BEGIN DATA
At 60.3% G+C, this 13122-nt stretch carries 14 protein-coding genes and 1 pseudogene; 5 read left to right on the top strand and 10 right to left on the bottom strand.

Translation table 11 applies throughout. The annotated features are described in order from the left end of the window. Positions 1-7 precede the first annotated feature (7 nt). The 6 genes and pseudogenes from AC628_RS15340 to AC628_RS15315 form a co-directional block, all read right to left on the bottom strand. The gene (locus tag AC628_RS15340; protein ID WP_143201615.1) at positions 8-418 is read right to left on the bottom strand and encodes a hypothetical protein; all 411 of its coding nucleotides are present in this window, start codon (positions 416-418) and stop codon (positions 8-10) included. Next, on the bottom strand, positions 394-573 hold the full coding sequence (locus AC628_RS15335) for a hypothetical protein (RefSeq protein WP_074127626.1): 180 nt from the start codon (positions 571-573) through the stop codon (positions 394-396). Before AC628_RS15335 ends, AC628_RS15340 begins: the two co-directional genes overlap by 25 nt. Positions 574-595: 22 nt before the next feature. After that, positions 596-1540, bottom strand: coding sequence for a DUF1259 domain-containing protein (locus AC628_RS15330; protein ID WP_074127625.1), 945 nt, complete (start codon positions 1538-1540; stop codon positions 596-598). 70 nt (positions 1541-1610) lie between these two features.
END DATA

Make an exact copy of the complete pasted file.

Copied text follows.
At 60.3% G+C, this 13122-nt stretch carries 14 protein-coding genes and 1 pseudogene; 5 read left to right on the top strand and 10 right to left on the bottom strand.

Translation table 11 applies throughout. The annotated features are described in order from the left end of the window. Positions 1-7 precede the first annotated feature (7 nt). The 6 genes and pseudogenes from AC628_RS15340 to AC628_RS15315 form a co-directional block, all read right to left on the bottom strand. The gene (locus tag AC628_RS15340; protein ID WP_143201615.1) at positions 8-418 is read right to left on the bottom strand and encodes a hypothetical protein; all 411 of its coding nucleotides are present in this window, start codon (positions 416-418) and stop codon (positions 8-10) included. Next, on the bottom strand, positions 394-573 hold the full coding sequence (locus AC628_RS15335) for a hypothetical protein (RefSeq protein WP_074127626.1): 180 nt from the start codon (positions 571-573) through the stop codon (positions 394-396). Before AC628_RS15335 ends, AC628_RS15340 begins: the two co-directional genes overlap by 25 nt. Positions 574-595: 22 nt before the next feature. After that, positions 596-1540, bottom strand: coding sequence for a DUF1259 domain-containing protein (locus AC628_RS15330; protein ID WP_074127625.1), 945 nt, complete (start codon positions 1538-1540; stop codon positions 596-598). 70 nt (positions 1541-1610) lie between these two features.